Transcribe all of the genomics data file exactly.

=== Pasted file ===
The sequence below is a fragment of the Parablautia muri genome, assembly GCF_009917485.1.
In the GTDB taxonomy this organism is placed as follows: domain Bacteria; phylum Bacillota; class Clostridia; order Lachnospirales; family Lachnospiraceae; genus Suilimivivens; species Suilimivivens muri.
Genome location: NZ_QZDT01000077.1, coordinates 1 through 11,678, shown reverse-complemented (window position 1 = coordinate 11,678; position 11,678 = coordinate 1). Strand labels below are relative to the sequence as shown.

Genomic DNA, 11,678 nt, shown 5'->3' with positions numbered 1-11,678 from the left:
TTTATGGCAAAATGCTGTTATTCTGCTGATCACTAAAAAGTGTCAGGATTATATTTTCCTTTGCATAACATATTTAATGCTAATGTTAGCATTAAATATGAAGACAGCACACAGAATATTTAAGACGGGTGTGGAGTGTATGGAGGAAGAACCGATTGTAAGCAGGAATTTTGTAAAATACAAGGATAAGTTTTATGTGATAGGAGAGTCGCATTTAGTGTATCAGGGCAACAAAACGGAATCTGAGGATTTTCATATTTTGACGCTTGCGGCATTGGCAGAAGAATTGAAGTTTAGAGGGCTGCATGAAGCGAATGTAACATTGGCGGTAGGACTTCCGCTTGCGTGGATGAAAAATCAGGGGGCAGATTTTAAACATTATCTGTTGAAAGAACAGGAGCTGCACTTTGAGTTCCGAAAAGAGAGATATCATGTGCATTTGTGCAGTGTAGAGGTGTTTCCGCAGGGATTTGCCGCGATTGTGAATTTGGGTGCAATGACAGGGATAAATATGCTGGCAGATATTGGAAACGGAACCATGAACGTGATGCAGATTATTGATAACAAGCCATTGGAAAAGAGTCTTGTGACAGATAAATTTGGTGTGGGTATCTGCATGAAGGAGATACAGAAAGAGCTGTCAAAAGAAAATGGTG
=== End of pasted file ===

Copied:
The sequence below is a fragment of the Parablautia muri genome, assembly GCF_009917485.1.
In the GTDB taxonomy this organism is placed as follows: domain Bacteria; phylum Bacillota; class Clostridia; order Lachnospirales; family Lachnospiraceae; genus Suilimivivens; species Suilimivivens muri.
Genome location: NZ_QZDT01000077.1, coordinates 1 through 11,678, shown reverse-complemented (window position 1 = coordinate 11,678; position 11,678 = coordinate 1). Strand labels below are relative to the sequence as shown.

Genomic DNA, 11,678 nt, shown 5'->3' with positions numbered 1-11,678 from the left:
TTTATGGCAAAATGCTGTTATTCTGCTGATCACTAAAAAGTGTCAGGATTATATTTTCCTTTGCATAACATATTTAATGCTAATGTTAGCATTAAATATGAAGACAGCACACAGAATATTTAAGACGGGTGTGGAGTGTATGGAGGAAGAACCGATTGTAAGCAGGAATTTTGTAAAATACAAGGATAAGTTTTATGTGATAGGAGAGTCGCATTTAGTGTATCAGGGCAACAAAACGGAATCTGAGGATTTTCATATTTTGACGCTTGCGGCATTGGCAGAAGAATTGAAGTTTAGAGGGCTGCATGAAGCGAATGTAACATTGGCGGTAGGACTTCCGCTTGCGTGGATGAAAAATCAGGGGGCAGATTTTAAACATTATCTGTTGAAAGAACAGGAGCTGCACTTTGAGTTCCGAAAAGAGAGATATCATGTGCATTTGTGCAGTGTAGAGGTGTTTCCGCAGGGATTTGCCGCGATTGTGAATTTGGGTGCAATGACAGGGATAAATATGCTGGCAGATATTGGAAACGGAACCATGAACGTGATGCAGATTATTGATAACAAGCCATTGGAAAAGAGTCTTGTGACAGATAAATTTGGTGTGGGTATCTGCATGAAGGAGATACAGAAAGAGCTGTCAAAAGAAAATGGTG